Sunday Times disagrees with sister paper The Times over allowing gay couples to marry
The Times made waves last month with a series of editorials backing the Government’s plans for the introduction of civil marriage equality. But its sister newspaper The Sunday Times today backed the gay former Labour cabinet minister Ben Bradshaw saying that same sex marriage is “unnecessary”.
“This is pure politics on their part. This isn’t a priority for the gay community, which already won equal rights with civil partnerships. We’ve never needed the word ‘marriage’, and all it’s done now is get a bunch of bishops hot under the collar. We’ve been pragmatic, not making the mistake they have in the US, where the gay lobby has banged on about marriage.”
Today in an editorial, primarily about Christianity, The Sunday Times said: “It is hard, however, to disagree with Ben Bradshaw, the Labour frontbencher, who accuses the government of playing “pure politics” with gay marriage. He, like most other gays in civil partnerships, is happy to call it a marriage. The further step proposed by the government is, he says, an unnecessary distraction. Mr Cameron is pushing gay marriage and picking a fight with the church for political reasons. It is indeed unnecessary.”
The position of the Sunday Times could not be more distinct from The Times. The Rupert Murdoch owned newspaper became the first national newspaper to support same sex marriage saying: “Despite “criticism from clerical and political opponents”, the paper says the prime minister’s position is “right” and equality would be a “just and wise reform”.
It continued “It would enrich the institution of marriage, enhance social stability and expand the sum of human happiness. It is a cause that has the firm support of The Times.
The Times then published a second editorial, criticising the Church’s approach to homosexuality. It wrote: “Stable, loving gay relationships are no affliction or personal failing. They are a fact of national life, for homosexuals will not again go into hiding, and they enrich the society of which they are an integral part.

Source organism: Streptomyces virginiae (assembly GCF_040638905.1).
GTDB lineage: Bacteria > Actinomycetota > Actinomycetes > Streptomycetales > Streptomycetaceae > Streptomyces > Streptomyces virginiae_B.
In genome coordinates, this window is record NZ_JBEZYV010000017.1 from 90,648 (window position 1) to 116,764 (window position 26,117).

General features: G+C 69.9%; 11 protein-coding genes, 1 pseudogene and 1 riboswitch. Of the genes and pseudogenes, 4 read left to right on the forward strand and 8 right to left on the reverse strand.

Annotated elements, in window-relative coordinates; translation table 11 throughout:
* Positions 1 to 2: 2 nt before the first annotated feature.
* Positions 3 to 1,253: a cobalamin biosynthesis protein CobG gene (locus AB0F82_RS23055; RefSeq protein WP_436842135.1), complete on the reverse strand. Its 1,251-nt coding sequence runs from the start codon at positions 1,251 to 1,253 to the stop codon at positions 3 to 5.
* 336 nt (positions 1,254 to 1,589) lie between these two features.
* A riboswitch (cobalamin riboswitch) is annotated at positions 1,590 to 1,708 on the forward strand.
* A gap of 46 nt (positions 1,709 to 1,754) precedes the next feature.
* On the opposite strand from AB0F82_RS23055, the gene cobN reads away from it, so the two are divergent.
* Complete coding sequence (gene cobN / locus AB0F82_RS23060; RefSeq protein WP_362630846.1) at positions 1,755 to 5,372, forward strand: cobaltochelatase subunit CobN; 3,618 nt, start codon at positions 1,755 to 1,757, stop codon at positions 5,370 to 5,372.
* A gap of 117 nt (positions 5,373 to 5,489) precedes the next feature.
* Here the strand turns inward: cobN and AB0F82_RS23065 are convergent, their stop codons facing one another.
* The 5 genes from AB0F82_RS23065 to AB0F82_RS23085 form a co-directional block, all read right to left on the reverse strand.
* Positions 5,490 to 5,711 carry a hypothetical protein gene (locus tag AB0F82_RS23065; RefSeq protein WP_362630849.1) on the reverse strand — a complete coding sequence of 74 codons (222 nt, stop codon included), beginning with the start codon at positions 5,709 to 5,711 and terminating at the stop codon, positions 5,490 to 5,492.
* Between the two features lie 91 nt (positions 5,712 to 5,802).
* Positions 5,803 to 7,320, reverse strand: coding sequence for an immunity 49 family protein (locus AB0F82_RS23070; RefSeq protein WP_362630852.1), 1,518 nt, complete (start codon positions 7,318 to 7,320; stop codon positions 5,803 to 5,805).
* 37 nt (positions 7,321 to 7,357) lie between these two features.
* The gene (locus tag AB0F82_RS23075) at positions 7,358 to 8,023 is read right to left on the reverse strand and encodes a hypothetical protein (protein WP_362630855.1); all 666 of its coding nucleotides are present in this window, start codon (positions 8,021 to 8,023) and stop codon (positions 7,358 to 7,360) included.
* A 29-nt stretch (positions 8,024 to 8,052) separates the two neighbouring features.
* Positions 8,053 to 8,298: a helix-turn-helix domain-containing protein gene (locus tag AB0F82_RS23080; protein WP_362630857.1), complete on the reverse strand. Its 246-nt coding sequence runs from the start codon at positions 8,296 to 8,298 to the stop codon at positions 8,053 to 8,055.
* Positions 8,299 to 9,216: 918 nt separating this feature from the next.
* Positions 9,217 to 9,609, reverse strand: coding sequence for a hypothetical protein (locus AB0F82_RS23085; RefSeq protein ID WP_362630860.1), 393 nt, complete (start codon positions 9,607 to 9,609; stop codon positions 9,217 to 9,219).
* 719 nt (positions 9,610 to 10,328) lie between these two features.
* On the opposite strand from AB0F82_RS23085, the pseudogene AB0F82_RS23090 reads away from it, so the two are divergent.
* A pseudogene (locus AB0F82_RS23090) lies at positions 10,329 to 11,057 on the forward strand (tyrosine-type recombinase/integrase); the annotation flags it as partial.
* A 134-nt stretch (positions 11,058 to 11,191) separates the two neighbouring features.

“Legislation in 2004 to allow civil partnerships for same-sex couples was not an act of charity.” It argued that the Archbishop of Canterbury “should recognise that gay rights are no longer, if they ever were, an issue on which reasonable people will naturally differ”.
Adding: “They are a matter of human dignity. The State has no business prescribing the content of Christian doctrine; but it has an obligation to enact the social contract, of equality under the law, that binds its citizens. That principle implies full homosexual equality for the same reason that it led in earlier generations to the rights of women to own property and to vote.”
The Home Secretary, Theresa May used an article in The Times to officially launch the Government’s consultation process for civil marriage equality. She wrote: “Our proposals are motivated by the desire to strengthen our society by extending the right to marry. Marriage is one of the most important institutions we have. It binds us together, brings stability and makes us stronger. So I don’t believe that the State should stop people getting married unless there are very good reasons — and being gay isn’t one of them. If we believe that commitment, fidelity and marriage are good things then we should not restrict them, we should let them flourish.”